From stigma to coolness – The emergence of Naija (Nigerian Pidgin) as a 100 million speaker African language
Breakfast debate: “From stigma to coolness”, the emergence of Naija (Nigerian Pidgin) as a 100 million speaker African language – Abuja – 26/09/2017
The Institut français du Nigéria organised a breakfast debate on the emergence of Naija as a language at the national level in partnership with the Institute of African studies in Ibadan and the CNRS, the National Center for Scientific Research.
Bernard Caron, a French senior researcher at the CNRS and a linguist, described and explained the emergence of Naija as the 1st Nigerian language over the last 50 years. He gave a brief presentation of the NaijaSynCor project which takes an exhaustive and in-depth look at the structure of Naija in Nigeria today. With the tools developed by his researches, he tried to respond to the linguistic problem posed by Naija: in its geographical and functional expansion, does Naija maintain its status as a discrete language, separate from Nigerian English, or does it undergo decreolization?
Petit-Déjeuner débat : «De la stigmatisation à la cool attitude », l’émergence du Naija (Pidgin nigérian) en tant que langue parlée par 100 millions d’africains – Abuja – 26/09/2017
L’Institut français du Nigéria a organisé un petit-déjeuner débat sur l’émergence du Naija comme langue au niveau national en partenariat avec l’Institut d’études africaines à Ibadan et le CNRS.
Bernard Caron, chercheur au CNRS et linguiste, a décrit et expliqué l’émergence du Naija comme la 1ère langue nigériane au cours des 50 dernières années. Il a donné une brève présentation du projet NaijaSynCor lequel examine de manière exhaustive et approfondie la structure du Naija au Nigéria aujourd’hui. Avec les outils développés par ses recherches, il a essayé de répondre au problème linguistique posé par le Naija : dans son expansion géographique et fonctionnelle, cette langue va-t-elle maintenir son statut de langue discrète, séparée de l’anglais nigérian, ou existe-t-il un phénomène de de-créolisation?
9am to 11pm at the Institut français du Nigeria
Nigeria, with 160+ million inhabitants, is a huge and complex multilingual community with over 500 different languages used within the public and private social spaces. Among those, Naija, a creole that is also deceptively known as Nigerian Pidgin, is spoken as a first language by 5 million people, while 100 million people use it as a second language or as an interethnic means of communication in Nigeria and in Nigerian Diaspora communities. Since the independence of Nigeria in 1960, Naija has been rapidly expanding from its original niche in the Niger delta area, to cover two-thirds of the country, up to Kaduna and Jos, and is now deeply rooted in the vast Lagos conurbation of over 20 million people. Apart from its original location, and one Lagos district, where it is learnt as a first language, and can be used as a single language, Naija is learnt alongside and not instead of other Nigerian languages. Naija has become, over the last 30 years the most important, most widely spread, and perhaps the most ethnically neutral lingua franca used in the country today. The presentation will describe and try to explain the emergence of Naija as the 1st Nigerian language over the last 50 years. It will give a brief presentation of the ANR financed NaijaSynCor project which aims at describing the language in its geographical and sociological variations, based on a 500k word corpus annotated and analysed with cutting-edge NLP tools developed for corpus analysis.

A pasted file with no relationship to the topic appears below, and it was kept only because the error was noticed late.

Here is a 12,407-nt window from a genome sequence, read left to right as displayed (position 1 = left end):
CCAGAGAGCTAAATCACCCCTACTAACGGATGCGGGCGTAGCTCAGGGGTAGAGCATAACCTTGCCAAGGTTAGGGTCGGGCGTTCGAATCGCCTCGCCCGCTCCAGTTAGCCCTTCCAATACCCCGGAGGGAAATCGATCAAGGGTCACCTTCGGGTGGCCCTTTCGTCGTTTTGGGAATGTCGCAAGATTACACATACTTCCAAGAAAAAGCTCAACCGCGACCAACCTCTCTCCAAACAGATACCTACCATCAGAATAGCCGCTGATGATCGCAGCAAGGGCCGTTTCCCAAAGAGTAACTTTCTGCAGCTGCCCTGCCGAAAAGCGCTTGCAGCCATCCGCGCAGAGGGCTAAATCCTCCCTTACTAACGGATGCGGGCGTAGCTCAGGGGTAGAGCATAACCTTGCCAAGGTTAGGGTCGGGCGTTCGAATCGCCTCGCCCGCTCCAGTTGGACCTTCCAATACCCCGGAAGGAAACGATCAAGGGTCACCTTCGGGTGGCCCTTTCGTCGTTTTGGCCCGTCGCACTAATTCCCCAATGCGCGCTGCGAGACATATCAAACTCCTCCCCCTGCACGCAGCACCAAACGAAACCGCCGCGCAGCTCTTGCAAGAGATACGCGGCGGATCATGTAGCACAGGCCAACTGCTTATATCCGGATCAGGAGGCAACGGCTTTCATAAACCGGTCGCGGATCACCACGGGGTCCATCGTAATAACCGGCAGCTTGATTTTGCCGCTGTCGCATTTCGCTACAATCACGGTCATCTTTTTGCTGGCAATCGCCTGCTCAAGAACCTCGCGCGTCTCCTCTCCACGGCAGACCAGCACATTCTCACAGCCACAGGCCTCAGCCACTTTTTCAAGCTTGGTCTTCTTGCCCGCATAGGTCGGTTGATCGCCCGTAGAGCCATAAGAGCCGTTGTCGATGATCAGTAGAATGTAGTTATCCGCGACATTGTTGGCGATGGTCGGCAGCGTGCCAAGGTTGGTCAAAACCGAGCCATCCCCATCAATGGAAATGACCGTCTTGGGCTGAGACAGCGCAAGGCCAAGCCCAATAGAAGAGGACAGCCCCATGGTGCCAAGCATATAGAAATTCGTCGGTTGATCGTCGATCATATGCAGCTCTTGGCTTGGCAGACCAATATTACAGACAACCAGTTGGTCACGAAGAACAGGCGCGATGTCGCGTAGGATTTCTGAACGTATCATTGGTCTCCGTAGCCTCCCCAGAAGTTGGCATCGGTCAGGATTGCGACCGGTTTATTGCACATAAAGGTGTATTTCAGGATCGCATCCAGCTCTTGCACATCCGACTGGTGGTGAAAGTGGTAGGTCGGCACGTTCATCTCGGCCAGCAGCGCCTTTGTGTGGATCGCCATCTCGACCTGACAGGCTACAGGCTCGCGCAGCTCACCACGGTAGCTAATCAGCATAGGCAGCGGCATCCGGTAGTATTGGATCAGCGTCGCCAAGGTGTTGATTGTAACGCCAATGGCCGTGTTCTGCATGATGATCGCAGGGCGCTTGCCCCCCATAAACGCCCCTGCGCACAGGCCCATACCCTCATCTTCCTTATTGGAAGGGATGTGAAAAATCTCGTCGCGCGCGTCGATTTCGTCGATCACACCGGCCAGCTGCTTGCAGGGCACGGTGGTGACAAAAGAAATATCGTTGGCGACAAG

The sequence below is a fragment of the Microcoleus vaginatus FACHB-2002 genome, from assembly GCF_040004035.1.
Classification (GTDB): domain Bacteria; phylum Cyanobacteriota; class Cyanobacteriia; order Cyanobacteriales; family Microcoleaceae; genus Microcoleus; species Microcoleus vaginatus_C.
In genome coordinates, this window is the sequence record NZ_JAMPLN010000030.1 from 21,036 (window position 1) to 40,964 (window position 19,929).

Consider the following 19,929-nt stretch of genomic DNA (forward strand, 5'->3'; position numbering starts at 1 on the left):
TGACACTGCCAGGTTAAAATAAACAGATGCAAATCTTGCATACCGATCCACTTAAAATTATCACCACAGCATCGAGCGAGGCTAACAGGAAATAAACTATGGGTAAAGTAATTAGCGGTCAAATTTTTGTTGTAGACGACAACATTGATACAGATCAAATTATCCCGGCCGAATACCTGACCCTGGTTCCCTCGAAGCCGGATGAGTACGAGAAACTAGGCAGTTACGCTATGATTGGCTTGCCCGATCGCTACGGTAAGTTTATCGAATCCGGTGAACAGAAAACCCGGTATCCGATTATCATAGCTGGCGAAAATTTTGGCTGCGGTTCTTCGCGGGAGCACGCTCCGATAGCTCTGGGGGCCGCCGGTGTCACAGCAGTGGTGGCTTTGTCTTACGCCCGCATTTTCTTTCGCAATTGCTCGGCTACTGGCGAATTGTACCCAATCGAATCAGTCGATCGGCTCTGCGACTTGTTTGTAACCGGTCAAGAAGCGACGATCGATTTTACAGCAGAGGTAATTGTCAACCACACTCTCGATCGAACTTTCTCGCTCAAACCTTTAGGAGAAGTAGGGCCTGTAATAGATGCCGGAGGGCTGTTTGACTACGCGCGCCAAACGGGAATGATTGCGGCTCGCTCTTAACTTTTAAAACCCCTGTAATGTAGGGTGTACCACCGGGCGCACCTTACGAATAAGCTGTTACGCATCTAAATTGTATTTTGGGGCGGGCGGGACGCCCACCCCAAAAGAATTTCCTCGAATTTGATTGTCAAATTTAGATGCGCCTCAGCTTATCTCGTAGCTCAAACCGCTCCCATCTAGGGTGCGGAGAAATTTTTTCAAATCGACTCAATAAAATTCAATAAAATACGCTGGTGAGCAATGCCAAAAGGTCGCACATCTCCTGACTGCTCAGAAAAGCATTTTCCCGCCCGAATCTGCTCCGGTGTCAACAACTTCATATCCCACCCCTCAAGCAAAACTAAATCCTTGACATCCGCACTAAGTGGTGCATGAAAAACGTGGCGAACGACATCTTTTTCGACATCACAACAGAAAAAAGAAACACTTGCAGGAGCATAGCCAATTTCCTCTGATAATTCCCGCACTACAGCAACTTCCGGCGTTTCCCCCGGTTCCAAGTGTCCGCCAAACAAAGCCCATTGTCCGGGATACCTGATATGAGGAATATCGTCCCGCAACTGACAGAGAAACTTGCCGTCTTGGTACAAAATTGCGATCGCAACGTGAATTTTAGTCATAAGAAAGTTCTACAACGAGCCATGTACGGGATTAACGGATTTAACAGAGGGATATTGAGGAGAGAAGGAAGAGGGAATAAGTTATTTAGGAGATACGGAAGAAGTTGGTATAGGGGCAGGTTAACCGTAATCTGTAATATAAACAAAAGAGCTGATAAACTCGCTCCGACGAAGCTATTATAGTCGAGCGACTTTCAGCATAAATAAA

Reservation is required due to limited seats but admission is free